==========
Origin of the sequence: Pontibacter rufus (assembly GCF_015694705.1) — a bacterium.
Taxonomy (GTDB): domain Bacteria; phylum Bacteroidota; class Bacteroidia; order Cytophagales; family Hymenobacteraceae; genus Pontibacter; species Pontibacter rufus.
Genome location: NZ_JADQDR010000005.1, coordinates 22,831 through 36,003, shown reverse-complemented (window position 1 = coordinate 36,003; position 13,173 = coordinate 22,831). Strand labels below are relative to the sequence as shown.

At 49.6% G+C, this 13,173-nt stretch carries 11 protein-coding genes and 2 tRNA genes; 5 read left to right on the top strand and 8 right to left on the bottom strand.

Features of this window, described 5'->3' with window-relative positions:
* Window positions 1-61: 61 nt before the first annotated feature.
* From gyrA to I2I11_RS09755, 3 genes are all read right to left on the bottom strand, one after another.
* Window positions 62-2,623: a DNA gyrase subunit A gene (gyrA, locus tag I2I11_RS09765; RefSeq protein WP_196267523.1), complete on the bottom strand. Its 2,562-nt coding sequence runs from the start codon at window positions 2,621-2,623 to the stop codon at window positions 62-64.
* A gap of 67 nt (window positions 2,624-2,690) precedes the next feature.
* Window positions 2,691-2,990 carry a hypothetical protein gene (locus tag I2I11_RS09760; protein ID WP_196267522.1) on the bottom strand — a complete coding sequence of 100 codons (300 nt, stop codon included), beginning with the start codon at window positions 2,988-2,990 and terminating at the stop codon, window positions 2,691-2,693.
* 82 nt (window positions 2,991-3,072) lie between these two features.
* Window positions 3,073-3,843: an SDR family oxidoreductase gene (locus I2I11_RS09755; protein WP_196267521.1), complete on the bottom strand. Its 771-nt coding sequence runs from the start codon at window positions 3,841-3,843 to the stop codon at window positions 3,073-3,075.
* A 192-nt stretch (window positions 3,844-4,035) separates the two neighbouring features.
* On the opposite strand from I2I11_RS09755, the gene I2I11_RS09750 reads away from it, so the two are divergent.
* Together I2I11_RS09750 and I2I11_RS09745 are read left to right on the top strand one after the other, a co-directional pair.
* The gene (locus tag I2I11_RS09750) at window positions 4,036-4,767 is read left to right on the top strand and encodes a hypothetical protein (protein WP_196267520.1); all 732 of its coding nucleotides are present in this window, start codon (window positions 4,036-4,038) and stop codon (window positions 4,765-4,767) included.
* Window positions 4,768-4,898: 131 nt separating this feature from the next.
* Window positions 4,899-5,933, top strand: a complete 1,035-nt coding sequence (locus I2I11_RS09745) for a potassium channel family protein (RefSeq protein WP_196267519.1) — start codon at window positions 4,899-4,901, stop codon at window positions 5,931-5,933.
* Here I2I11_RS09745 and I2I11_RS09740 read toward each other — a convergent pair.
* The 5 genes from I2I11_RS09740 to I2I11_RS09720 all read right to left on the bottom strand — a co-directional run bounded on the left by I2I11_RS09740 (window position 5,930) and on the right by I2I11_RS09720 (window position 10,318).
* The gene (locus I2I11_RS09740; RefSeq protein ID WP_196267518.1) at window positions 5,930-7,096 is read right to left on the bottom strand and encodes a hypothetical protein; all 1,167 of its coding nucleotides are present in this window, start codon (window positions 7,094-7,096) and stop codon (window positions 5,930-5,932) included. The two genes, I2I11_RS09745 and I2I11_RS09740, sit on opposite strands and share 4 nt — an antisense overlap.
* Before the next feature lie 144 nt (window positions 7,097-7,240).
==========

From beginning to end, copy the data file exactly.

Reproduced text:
Origin of the sequence: Pontibacter rufus (assembly GCF_015694705.1) — a bacterium.
Taxonomy (GTDB): domain Bacteria; phylum Bacteroidota; class Bacteroidia; order Cytophagales; family Hymenobacteraceae; genus Pontibacter; species Pontibacter rufus.
Genome location: NZ_JADQDR010000005.1, coordinates 22,831 through 36,003, shown reverse-complemented (window position 1 = coordinate 36,003; position 13,173 = coordinate 22,831). Strand labels below are relative to the sequence as shown.

At 49.6% G+C, this 13,173-nt stretch carries 11 protein-coding genes and 2 tRNA genes; 5 read left to right on the top strand and 8 right to left on the bottom strand.

Features of this window, described 5'->3' with window-relative positions:
* Window positions 1-61: 61 nt before the first annotated feature.
* From gyrA to I2I11_RS09755, 3 genes are all read right to left on the bottom strand, one after another.
* Window positions 62-2,623: a DNA gyrase subunit A gene (gyrA, locus tag I2I11_RS09765; RefSeq protein WP_196267523.1), complete on the bottom strand. Its 2,562-nt coding sequence runs from the start codon at window positions 2,621-2,623 to the stop codon at window positions 62-64.
* A gap of 67 nt (window positions 2,624-2,690) precedes the next feature.
* Window positions 2,691-2,990 carry a hypothetical protein gene (locus tag I2I11_RS09760; protein ID WP_196267522.1) on the bottom strand — a complete coding sequence of 100 codons (300 nt, stop codon included), beginning with the start codon at window positions 2,988-2,990 and terminating at the stop codon, window positions 2,691-2,693.
* 82 nt (window positions 2,991-3,072) lie between these two features.
* Window positions 3,073-3,843: an SDR family oxidoreductase gene (locus I2I11_RS09755; protein WP_196267521.1), complete on the bottom strand. Its 771-nt coding sequence runs from the start codon at window positions 3,841-3,843 to the stop codon at window positions 3,073-3,075.
* A 192-nt stretch (window positions 3,844-4,035) separates the two neighbouring features.
* On the opposite strand from I2I11_RS09755, the gene I2I11_RS09750 reads away from it, so the two are divergent.
* Together I2I11_RS09750 and I2I11_RS09745 are read left to right on the top strand one after the other, a co-directional pair.
* The gene (locus tag I2I11_RS09750) at window positions 4,036-4,767 is read left to right on the top strand and encodes a hypothetical protein (protein WP_196267520.1); all 732 of its coding nucleotides are present in this window, start codon (window positions 4,036-4,038) and stop codon (window positions 4,765-4,767) included.
* Window positions 4,768-4,898: 131 nt separating this feature from the next.
* Window positions 4,899-5,933, top strand: a complete 1,035-nt coding sequence (locus I2I11_RS09745) for a potassium channel family protein (RefSeq protein WP_196267519.1) — start codon at window positions 4,899-4,901, stop codon at window positions 5,931-5,933.
* Here I2I11_RS09745 and I2I11_RS09740 read toward each other — a convergent pair.
* The 5 genes from I2I11_RS09740 to I2I11_RS09720 all read right to left on the bottom strand — a co-directional run bounded on the left by I2I11_RS09740 (window position 5,930) and on the right by I2I11_RS09720 (window position 10,318).
* The gene (locus I2I11_RS09740; RefSeq protein ID WP_196267518.1) at window positions 5,930-7,096 is read right to left on the bottom strand and encodes a hypothetical protein; all 1,167 of its coding nucleotides are present in this window, start codon (window positions 7,094-7,096) and stop codon (window positions 5,930-5,932) included. The two genes, I2I11_RS09745 and I2I11_RS09740, sit on opposite strands and share 4 nt — an antisense overlap.
* Before the next feature lie 144 nt (window positions 7,097-7,240).